Fine for calls, texts, checking email and web browsing, but multiple app use will slow things down. Its camera won't win any prizes either, but on the plus side, at least it has one. Charging isn't quick and battery life limited, but you can easily bump up storage to 32GB using the microSD slot.
Unsophisticated as it is, the Alcatel Pixi 4 has undoubtedly been designed with the first-time user in mind. No bad thing, when you consider it hits the basics at such a low price.
ZTE axon 7 Mini phone
A reasonable mid-range performer with 32GB of storage, which is only let down by poor battery life and a serviceable camera - but at this price you can't have it all.
The ZTE axon 7 Mini phone's nice sharp display complements an overall quality build, and it holds up well when playing music and video through its surprisingly punchy speakers - with no distortion issues to fret over.
So, we're not talking too many trade-offs, and certainly none to cause a 12-year-old too much trauma, but just don't expect any bells and whistles.
Money saving tip from our expert: Network providers such as BT now offer family SIM deals, where the more you buy, the more you save. If you are a family of four or more, the savings can really add up. Well worth a look.
Best phones for teenagers
Chances are your teenage son or daughter is now moving on to their second phone. They'll probably be looking for an improvement on their first handset, but perhaps still don't need an expensive flagship.
Huawei Honor 8
Your average multi-tasking teenager will be very happy with the sleek and well-proportioned Huawei Honor 8 - whether they're taking photos, playing games or watching Netflix.
A stylish mid-range phone that catches the eye; it comes with an excellent dual-camera - the front one is particularly good for selfies - and a performance that zips along nicely. A more than adequate 32GB of storage means plenty of space to store photos and apps, and there's a fingerprint sensor for click gestures.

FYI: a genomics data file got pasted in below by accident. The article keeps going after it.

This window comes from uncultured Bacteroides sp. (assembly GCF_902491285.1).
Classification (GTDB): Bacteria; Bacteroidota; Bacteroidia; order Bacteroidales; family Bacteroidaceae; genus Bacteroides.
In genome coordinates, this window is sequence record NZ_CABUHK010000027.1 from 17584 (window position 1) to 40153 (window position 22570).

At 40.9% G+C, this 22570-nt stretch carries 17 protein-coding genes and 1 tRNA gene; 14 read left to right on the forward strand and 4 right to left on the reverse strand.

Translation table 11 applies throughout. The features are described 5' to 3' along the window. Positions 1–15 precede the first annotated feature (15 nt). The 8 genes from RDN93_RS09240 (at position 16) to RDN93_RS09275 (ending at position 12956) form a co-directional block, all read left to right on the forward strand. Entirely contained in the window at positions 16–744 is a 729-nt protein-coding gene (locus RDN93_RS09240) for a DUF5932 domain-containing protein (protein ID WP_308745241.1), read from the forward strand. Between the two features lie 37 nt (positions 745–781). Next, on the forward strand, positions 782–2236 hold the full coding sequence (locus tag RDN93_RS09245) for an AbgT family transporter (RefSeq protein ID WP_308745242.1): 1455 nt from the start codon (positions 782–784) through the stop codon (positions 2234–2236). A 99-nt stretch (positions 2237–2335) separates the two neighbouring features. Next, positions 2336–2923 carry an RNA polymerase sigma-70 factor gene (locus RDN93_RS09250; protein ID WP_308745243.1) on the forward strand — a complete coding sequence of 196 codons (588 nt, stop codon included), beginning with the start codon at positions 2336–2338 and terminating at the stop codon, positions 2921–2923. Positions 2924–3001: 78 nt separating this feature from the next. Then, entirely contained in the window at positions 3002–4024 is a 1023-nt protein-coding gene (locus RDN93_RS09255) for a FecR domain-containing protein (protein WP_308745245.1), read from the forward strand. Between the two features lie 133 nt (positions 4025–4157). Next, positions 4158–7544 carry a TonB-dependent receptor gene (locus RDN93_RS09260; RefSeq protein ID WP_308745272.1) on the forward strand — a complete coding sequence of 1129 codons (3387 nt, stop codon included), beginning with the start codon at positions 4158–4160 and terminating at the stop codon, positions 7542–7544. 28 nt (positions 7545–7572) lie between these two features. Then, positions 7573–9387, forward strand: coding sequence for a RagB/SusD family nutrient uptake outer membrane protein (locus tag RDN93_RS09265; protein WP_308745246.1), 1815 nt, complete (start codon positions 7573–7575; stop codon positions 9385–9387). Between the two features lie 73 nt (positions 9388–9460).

It's a real looker too! Glass front and back - especially appealing in Sapphire blue - complements a premium build, though this does make it quite a slippery phone. So hold on tight.
Expensive when it first landed, the price has since come down - and a refurbished phone will see it cheaper still. All in all, a real beauty with real kick.
iPhone 6S (16GB)
There's nothing new from a design point of view here, but then the iPhone 6 had already hit that particular stylish and sleek sweet spot. An upgraded camera with 12-megapixel sensor is a welcome addition to the iPhone 6, and it also comes with the clever 3D Touch - three levels of pressure which open different features and apps.
While it tantalizes you with its speedy processor and ability to do all the things you expect and more, its distinctly average battery whips the rug out from under a little. Most kids will be ok with 16GB storage, but heavier users of apps, games and video should probably go for the 32GB or 64GB versions.
Money saving tip from our expert: Flagship phones can be really expensive, but teenagers are going to want something powerful that can handle their usage. We recommend looking at previous generations of the expensive flagships. That way, you get a powerhouse of a phone for a significantly lower price. For example, instead of buying the newest iPhone, why not consider the one that came out last year?
If you manage to pick up a cheap handset, you can then also consider a SIM-only deal to go with it.